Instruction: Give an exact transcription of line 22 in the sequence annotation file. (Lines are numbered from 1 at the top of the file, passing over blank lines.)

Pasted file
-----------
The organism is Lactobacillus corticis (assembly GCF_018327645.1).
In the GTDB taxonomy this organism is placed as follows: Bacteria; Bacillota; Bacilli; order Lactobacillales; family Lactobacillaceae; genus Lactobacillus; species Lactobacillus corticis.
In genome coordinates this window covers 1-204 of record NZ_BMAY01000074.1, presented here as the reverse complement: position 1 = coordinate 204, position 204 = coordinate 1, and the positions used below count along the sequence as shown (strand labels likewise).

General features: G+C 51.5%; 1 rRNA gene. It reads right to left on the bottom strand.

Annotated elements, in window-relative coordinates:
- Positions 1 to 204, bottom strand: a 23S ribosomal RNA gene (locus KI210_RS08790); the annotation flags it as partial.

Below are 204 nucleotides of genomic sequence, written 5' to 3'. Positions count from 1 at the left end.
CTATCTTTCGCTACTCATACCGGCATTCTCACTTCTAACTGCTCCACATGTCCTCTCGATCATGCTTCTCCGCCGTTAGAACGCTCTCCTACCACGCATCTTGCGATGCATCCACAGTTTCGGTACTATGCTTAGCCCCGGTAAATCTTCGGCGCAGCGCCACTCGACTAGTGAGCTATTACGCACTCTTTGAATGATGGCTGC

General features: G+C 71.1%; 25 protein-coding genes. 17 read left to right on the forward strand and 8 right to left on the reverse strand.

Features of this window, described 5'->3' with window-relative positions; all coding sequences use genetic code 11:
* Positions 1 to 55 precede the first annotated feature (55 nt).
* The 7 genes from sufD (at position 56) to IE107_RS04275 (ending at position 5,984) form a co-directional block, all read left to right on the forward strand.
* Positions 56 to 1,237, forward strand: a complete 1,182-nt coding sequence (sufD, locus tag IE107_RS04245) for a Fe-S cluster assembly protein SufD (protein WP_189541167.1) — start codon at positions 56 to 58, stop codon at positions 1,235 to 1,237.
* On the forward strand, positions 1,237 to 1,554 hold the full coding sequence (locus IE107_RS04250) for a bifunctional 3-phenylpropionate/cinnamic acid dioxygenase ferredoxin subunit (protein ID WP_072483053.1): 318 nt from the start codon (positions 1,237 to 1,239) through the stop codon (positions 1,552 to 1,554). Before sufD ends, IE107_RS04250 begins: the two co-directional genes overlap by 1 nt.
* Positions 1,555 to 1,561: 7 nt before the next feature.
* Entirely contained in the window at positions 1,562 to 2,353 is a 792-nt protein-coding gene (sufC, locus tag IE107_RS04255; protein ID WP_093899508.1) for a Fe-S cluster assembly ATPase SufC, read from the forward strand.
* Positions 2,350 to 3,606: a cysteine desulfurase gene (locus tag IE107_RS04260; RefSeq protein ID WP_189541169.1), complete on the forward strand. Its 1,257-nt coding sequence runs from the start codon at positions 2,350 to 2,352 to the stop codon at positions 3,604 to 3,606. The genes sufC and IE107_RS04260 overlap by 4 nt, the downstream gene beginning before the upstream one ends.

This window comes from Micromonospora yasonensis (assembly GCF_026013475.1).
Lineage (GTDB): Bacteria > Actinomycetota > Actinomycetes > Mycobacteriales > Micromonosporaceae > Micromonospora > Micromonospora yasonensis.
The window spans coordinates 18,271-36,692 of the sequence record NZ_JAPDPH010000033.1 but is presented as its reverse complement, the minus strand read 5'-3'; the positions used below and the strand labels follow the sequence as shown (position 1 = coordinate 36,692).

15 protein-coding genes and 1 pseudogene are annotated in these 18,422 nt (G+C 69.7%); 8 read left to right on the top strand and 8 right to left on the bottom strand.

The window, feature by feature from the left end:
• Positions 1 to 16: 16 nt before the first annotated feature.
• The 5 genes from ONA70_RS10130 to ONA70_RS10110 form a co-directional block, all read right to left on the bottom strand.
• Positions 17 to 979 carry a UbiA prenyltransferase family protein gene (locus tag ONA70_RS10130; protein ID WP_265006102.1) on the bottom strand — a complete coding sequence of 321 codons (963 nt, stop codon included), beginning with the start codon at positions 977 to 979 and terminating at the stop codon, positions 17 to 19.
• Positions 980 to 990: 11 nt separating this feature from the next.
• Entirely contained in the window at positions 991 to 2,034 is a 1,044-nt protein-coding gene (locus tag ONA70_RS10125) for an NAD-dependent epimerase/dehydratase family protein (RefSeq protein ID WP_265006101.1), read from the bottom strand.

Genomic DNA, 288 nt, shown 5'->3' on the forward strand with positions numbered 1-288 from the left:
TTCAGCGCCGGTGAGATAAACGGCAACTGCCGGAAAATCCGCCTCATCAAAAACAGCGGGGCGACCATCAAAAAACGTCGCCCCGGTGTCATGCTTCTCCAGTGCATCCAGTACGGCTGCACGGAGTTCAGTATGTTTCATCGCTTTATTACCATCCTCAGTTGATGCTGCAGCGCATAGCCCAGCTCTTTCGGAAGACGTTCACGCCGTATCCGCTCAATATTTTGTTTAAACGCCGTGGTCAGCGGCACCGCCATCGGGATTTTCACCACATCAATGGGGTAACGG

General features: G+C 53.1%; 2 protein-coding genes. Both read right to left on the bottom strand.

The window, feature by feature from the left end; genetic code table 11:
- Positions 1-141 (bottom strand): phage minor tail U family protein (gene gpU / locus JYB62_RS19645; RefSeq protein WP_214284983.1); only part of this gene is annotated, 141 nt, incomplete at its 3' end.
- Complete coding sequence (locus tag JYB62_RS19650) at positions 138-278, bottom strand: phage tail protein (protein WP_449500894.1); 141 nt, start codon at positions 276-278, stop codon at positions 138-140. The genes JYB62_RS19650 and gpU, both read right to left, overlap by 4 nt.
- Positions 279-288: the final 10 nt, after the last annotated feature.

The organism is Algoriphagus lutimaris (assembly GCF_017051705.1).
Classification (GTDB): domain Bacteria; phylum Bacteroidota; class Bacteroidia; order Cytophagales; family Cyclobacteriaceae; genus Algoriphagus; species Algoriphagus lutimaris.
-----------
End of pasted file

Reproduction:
The window, feature by feature from the left end: